The U.S. Government Accountability Office (GAO) issued a decision concluding that the Environmental Protection Agency’s (EPA’s) use of Thunderclap—a crowd-speaking social media platform that allows a single message to be mass-shared, flash-mob style—constituted “covert propaganda,” in violation of the publicity or propaganda prohibition.
The decision was issued in response to a request from Sen. James Inhofe (R-Okla.) for the GAO’s opinion concerning whether the EPA’s use of certain social media platforms in association with its “Waters of the United States” (WOTUS) rulemaking in fiscal years 2014 and 2015 violated publicity or propaganda and anti-lobbying provisions contained in appropriations acts.
The GAO also concluded in its decision that hyperlinks to Natural Resources Defense Council and Surfrider Foundation webpages provided in an EPA blog post constituted grassroots lobbying, in violation of the grassroots lobbying prohibition. Both of the external webpages led to appeals to the public to contact Congress in support of the WOTUS rule. However, the GAO determined that the EPA’s #DitchtheMyth and #CleanWaterRules social media campaigns did not implicate the publicity or propaganda prohibition.
The EPA, in defending its use of social media outlets, pointed to authority in the National Environmental Education Act of 1990 and the E‑Government Act of 2002 as providing statutory authority for it to use the internet and other information technologies to educate the public and achieve the “widest possible dissemination of information,” and to create opportunities for public participation in government. The GAO, however, held the position that neither of these provisions provides the EPA with specific authority to overcome the publicity or propaganda restriction on the use of appropriated funds.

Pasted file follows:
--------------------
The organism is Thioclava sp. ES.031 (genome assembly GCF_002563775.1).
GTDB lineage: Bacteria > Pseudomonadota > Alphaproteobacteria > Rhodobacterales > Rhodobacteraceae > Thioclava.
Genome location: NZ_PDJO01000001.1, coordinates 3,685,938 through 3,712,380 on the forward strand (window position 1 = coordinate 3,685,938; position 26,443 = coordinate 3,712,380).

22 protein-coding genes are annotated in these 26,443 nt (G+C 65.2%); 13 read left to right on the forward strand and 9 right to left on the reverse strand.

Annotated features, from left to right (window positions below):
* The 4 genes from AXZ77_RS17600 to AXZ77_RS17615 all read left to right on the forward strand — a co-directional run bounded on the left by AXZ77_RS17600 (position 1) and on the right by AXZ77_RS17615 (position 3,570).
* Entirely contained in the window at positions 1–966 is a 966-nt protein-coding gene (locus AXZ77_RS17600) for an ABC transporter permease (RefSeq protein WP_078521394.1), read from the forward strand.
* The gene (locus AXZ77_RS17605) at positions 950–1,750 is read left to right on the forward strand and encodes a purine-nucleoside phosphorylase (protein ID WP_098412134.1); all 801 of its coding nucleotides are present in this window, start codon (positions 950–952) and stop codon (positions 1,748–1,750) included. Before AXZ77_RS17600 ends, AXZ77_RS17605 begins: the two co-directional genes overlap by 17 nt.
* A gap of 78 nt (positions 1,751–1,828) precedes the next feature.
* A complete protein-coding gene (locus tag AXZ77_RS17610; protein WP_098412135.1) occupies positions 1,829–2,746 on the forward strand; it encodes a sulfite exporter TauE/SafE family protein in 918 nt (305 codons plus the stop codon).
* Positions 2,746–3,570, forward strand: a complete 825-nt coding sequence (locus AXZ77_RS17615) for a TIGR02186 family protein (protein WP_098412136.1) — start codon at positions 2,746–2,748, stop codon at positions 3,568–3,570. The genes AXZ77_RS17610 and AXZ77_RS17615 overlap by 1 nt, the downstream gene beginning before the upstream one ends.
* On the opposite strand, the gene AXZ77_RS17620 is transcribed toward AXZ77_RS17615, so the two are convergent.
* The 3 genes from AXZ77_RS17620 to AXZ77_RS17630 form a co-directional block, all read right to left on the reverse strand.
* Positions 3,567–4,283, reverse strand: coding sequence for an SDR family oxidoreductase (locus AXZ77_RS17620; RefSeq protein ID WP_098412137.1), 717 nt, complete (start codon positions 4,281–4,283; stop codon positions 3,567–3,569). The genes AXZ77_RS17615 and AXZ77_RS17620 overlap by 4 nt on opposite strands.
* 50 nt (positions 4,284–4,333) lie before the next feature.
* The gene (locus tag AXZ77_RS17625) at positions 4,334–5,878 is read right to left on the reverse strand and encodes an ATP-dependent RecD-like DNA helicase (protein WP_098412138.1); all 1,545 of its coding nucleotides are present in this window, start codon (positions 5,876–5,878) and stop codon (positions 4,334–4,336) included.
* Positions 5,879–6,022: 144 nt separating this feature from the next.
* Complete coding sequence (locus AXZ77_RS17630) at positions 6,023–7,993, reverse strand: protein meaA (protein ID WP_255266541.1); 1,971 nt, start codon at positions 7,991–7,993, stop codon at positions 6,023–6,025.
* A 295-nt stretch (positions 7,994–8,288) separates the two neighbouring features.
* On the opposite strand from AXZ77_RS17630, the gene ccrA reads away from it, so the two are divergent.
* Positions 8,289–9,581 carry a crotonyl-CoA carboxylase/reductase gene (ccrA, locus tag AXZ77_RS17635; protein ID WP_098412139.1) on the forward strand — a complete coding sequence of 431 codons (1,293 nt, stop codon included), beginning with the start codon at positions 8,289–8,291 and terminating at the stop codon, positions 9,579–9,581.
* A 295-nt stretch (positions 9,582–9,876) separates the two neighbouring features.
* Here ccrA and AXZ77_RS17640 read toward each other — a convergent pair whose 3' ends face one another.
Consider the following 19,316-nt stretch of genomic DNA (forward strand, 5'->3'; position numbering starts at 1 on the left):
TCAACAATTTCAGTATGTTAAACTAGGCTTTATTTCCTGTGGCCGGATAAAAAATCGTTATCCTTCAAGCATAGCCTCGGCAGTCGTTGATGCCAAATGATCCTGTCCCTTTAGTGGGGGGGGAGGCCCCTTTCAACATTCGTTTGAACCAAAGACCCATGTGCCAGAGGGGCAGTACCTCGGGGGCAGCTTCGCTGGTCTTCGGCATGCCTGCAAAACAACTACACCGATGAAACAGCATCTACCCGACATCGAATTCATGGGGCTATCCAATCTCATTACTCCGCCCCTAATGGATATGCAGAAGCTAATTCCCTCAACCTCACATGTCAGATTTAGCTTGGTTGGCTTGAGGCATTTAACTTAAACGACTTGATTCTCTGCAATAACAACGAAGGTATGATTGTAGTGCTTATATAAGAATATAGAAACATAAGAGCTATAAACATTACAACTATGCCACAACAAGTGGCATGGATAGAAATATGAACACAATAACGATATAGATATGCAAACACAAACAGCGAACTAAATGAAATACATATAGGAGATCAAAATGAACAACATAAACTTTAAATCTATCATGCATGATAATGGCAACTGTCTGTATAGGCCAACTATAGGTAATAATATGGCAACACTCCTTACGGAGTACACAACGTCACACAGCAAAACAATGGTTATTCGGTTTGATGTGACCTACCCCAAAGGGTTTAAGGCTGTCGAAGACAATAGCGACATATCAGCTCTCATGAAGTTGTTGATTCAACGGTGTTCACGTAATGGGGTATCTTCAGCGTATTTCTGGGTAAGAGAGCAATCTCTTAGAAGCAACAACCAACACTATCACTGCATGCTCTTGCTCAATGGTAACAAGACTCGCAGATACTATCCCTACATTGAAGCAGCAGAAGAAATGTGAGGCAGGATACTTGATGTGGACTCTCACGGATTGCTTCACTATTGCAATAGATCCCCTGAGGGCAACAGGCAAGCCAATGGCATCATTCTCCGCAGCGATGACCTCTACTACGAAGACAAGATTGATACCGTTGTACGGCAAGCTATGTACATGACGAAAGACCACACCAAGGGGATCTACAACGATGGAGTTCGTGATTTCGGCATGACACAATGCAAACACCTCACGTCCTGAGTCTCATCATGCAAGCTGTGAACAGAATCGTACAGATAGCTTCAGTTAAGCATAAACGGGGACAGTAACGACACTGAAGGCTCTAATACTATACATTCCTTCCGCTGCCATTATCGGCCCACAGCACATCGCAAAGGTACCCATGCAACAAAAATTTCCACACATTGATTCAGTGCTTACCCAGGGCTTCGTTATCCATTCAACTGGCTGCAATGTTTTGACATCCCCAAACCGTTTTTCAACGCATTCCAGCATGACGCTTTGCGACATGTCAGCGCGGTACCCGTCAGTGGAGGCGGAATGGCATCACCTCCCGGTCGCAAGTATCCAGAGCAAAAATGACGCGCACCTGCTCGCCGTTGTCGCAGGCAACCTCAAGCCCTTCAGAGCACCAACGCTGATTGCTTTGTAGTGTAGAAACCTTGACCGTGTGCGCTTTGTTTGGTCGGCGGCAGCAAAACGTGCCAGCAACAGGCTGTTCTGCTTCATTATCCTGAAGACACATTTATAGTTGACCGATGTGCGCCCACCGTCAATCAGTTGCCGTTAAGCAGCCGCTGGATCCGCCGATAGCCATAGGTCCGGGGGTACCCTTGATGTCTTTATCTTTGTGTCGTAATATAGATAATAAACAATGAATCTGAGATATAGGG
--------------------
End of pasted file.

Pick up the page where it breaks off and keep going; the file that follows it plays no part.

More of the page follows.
The EPA also argued that its campaign did not include any appeals to contact Congress regarding pending legislation. But the GAO said that argument necessarily turns on acceptance of the agency’s view that it has no responsibility for linked content—an argument that the GAO rejected. It said that the EPA’s decision to link to external websites belonging to environmental action groups to support statements made in its blog associated the EPA with the content reached by clicking those hyperlinks.
“GAO’s finding confirms what I have long suspected, that EPA will go to extreme lengths and even violate the law to promote its activist environmental agenda,” Inhofe said. “EPA’s illegal attempts to manufacture public support for its Waters of the United States rule and sway Congressional opinion regarding legislation to address that rule have undermined the integrity of the rulemaking process and demonstrated how baseless this unprecedented expansion of EPA regulatory authority really is.”
On Oct. 9, the U.S. Court of Appeals for the Sixth Circuit granted a stay sought by 31 states and state agencies that are challenging the legality of the rule. The motion bars the U.S. Army Corps of Engineers and EPA from enforcing the Clean Water Rule, which critics contend is “exceptionally expansive.”
—Aaron Larson, associate editor (@AaronL_Power, @POWERmagazine)